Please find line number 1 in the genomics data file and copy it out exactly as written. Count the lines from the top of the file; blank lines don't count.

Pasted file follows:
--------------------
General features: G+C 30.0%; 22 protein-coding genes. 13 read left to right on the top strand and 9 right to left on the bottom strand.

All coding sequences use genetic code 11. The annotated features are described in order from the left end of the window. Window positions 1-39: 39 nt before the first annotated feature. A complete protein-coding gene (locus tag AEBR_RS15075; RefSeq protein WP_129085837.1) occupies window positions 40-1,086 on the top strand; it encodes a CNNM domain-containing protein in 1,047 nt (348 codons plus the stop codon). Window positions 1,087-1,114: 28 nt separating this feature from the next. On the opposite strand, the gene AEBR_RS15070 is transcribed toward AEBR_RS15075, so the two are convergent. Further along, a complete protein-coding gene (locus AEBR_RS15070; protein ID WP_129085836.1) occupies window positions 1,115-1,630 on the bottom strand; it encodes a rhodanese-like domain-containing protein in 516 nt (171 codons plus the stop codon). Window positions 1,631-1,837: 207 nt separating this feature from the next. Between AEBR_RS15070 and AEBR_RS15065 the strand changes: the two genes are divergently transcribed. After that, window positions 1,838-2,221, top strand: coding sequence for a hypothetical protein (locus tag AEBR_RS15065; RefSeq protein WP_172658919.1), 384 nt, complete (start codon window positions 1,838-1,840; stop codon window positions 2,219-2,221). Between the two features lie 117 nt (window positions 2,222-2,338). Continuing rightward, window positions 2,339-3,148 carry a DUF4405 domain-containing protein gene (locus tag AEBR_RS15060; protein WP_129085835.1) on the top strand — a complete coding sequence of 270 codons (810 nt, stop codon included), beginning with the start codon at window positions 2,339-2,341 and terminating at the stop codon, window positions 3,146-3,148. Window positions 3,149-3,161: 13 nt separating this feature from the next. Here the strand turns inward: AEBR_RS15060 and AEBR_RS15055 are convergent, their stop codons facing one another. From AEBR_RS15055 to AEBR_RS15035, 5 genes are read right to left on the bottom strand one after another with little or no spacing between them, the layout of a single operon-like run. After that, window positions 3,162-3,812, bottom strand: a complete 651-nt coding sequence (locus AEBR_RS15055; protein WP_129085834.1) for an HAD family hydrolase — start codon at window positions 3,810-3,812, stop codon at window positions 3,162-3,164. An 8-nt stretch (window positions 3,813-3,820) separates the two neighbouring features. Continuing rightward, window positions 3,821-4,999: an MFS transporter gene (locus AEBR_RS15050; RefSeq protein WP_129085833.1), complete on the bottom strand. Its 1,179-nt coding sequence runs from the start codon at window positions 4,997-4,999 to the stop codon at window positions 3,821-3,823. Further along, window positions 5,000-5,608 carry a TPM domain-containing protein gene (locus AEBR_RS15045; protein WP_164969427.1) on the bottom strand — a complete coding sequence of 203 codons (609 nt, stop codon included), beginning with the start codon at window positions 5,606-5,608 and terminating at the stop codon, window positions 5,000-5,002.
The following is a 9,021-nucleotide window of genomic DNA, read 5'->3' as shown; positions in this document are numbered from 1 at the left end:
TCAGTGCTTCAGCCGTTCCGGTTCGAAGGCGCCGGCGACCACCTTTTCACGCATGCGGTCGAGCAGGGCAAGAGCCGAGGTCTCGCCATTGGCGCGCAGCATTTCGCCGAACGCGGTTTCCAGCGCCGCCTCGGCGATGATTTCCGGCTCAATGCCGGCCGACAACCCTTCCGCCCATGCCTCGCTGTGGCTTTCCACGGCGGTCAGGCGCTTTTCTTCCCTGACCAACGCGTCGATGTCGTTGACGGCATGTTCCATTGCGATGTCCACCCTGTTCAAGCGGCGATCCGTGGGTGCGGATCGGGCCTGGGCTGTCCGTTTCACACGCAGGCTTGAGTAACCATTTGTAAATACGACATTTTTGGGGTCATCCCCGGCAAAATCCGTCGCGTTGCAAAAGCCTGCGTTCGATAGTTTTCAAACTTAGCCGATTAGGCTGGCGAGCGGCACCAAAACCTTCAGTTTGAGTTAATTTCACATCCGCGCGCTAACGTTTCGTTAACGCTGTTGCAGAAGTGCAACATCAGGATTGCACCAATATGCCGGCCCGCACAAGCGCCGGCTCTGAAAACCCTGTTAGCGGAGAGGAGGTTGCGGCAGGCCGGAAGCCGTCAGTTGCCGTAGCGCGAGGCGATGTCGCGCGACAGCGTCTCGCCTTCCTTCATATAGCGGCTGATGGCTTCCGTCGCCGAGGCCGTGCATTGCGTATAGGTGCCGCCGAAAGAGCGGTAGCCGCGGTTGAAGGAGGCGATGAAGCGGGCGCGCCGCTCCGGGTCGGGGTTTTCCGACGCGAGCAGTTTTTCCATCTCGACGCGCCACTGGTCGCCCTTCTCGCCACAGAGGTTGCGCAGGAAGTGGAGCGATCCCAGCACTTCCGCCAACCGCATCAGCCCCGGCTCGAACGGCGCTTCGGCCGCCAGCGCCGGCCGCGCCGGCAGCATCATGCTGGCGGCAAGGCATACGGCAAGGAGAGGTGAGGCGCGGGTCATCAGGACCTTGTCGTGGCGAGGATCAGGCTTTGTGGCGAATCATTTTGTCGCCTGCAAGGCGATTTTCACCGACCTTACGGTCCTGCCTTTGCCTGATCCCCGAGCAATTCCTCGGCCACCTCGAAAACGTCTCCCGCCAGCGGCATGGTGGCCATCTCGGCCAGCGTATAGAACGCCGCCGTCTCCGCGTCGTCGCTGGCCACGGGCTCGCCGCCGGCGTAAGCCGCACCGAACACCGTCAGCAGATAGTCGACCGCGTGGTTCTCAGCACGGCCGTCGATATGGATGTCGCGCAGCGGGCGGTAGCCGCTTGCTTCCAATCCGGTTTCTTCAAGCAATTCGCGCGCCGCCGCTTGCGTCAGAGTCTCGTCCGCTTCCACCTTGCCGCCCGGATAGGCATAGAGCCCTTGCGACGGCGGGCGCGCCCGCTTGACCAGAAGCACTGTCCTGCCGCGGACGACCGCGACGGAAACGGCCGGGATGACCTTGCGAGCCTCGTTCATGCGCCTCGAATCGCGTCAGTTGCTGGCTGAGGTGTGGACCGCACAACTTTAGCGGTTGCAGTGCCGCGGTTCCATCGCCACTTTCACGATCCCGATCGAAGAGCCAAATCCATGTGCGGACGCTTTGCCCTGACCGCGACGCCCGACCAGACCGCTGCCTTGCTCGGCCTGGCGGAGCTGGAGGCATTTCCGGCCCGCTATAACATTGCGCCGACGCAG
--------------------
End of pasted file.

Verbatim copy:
General features: G+C 30.0%; 22 protein-coding genes. 13 read left to right on the top strand and 9 right to left on the bottom strand.